As some of you may know I am a widow. I was widowed five years ago on January 2, 2010. It was very sudden and when it was all over I was left alone with a six month old baby. It was a very difficult time, to say the least.
Thursday, July 2 is my wedding anniversary. Jordan and I would have been married for ten years. That six month old will turn six years old a few days after our wedding anniversary.
Lately I have been feeling good about the progress I have made. I’m in therapy (finally) which has helped me a lot in the time I’ve been going. I really believe that almost anyone can benefit from therapy. There’s something very enlightening about having a totally impartial outside opinion.
But this is not about how awesome therapy is. That’s for another time. This post is harkening back to that terrible time; those first few months to a year after Jordan died. The things some people said to me….I didn’t even know how to respond.
I’ve been reading an excellent book called Widows Wear Stilettos by Carole Brody Fleet. She’s dedicated an entire chapter to the awkward things people say to widows, all of which she heard herself. I too have heard a few doozies. Below are things not to say or discuss with widows.
Now before I go into this, I know that many of these people meant well. They were trying to offer comfort or simply didn’t know what to say. If that is the case, if you don’t know what to say or find yourself about to say something below, may I suggest, don’t say anything at all. Offer a hug or a pat on the shoulder. If you feel compelled to speak stick with something like “I can’t imagine what you’re going through” or “I don’t know what to say.” Those are both safe bets. What follows will, at best, make a widow gringe inside and at worst, make them shout at you hysterically.
The thing I hated, HATED, to hear more than anything, “God needed him in heaven.” To those people I silently nodded and held my tongue. I know it was supposed to be a comfort. He’s in heaven. God needed him! Of course! How silly of me to think that perhaps his family needed him more. Now everything is great! Now I know that God really, really, urgently needed him right away at 29 years old. Thus leaving me a single mother to my six month old son. Perfect sense, excellent.
The next worse was “I understand how you feel” or “I know how you feel.” Whenever someone said that to me I wanted to shout at them “Oh yeah?! When did your spouse die?!” Unless you too are a widow never ever, ever say this, because you absolutely can not know what it feels like to lose a spouse until it happens to you.
“You’ll meet someone else” or “God will bring you another husband.” Yeah, I didn’t want someone else. I wanted Jordan. So hearing this didn’t cheer me up. It made me angry. When I think about it now I get even more annoyed because dating. Totally. Sucks. It’s not fun and I’m tired of it and I shouldn’t have to be doing it. I’d found the person I had wanted to grow old with.
“On the bright side I got to wear this new black (insert item of clothing here).” Yes, people actually said this to me at the funeral of my husband. Just don’t say this. It is beyond tactless.
“Oh hey, I was wondering are you still coming to my wedding?” Again, yes some people thought asking me about their wedding at the funeral was a great idea. Honestly, the last thing I wanted to think about was watching two people dedicate their lives to each other for all eternity when my eternity with my spouse ended up being about six years total. So maybe don’t ask about RSVP’s during a time of intense sorrow.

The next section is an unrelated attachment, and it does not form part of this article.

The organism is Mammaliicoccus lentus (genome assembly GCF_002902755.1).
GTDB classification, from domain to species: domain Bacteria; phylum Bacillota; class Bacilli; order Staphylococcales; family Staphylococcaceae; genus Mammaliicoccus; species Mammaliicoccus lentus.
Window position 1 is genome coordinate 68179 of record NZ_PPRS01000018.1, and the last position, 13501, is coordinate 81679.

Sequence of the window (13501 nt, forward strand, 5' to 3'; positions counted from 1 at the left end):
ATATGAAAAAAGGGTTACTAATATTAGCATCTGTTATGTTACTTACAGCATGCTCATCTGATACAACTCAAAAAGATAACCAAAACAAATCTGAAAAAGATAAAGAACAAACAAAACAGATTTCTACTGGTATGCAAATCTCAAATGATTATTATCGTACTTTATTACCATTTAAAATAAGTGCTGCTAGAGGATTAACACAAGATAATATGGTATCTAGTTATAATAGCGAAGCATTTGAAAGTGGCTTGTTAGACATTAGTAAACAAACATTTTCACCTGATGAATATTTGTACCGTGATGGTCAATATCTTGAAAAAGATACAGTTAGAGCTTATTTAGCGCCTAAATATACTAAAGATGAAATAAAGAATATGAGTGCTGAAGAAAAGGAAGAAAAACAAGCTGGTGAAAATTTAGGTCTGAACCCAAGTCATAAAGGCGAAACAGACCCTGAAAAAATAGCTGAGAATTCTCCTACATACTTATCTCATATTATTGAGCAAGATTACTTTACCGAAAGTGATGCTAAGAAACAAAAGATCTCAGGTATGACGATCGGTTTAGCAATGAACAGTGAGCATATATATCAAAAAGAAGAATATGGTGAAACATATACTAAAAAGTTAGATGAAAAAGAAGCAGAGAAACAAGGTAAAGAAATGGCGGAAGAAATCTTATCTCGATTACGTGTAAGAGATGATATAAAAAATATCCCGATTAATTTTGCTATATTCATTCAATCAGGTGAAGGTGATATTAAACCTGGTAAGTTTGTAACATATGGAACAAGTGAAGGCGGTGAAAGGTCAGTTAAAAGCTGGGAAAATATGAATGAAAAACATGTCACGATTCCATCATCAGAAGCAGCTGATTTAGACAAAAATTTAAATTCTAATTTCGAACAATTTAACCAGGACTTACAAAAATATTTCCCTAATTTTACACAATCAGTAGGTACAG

Carole listed a couple things she heard in her book that I think a lot of young widows probably hear. I didn’t personally hear them, so I’ll just quote from her book. It seems like these would be pretty common statements.
“‘At least you were prepared’ or, ‘It’s not like it wasn’t expected’ or, ‘At least you had time together to prepare (you’ll generally hear this if your spouse has died after a long illness).”*
To paraphrase what Carole says, being prepared is different from the reality of the death. You can’t ever be prepared for someone to die.
“‘At least he didn’t suffer.’ (You’ll hear this if your spouse dies after a short illness, accident or tragedy.” That made things easier for him…not you.”*
After a few months of Jordan being gone I started hearing new bits of advice to help me along in my journey.
“Are you over Jordan?” Um, what? No, no I will never be over Jordan. Never. There will be a new normal, but there will always be a tear in my heart that is Jordan shaped and no matter who I meet in the future, there is no replacing him. I think a better question to ask “Is your heart open for a new love?” And the answer to that is yes it is.
“What do you think Jordan would think of what you’re doing?” Well now, I wouldn’t know the answer to that would I? Because he’s not here to offer an opinion. To be totally frank his opinion hardly matters. He’s not experiencing what I am. I do know one thing though and that is that he would want me to be happy and move forward. I think that’s just what I’m doing.
It’s very difficult to know what to say to a young widow. I am one and I’m still not sure what the best thing to say is. A young widow can go from zero to sixty in seconds, especially right after the death of their spouse. They are on a roller coaster ride of emotions, tasks and striving to “get back to normal” when all they want to do is curl up in bed or binge watch Netflix.
There are many ways to help your newly widowed friend, which I will discuss in my next post, but saying anything remotely close to what is listed above is a sure fire way to not help at all. Like I said, stick with a hug and a simple “I can’t imagine what you’re going through.”
*Widows Wear Stilettos: A Practical and Emotional Guide for the Young Widow By: Carole Brody Fleet and Syd Harriet, Ph.D., Psy.D. New Horizon Press Far Hills, NJ 2009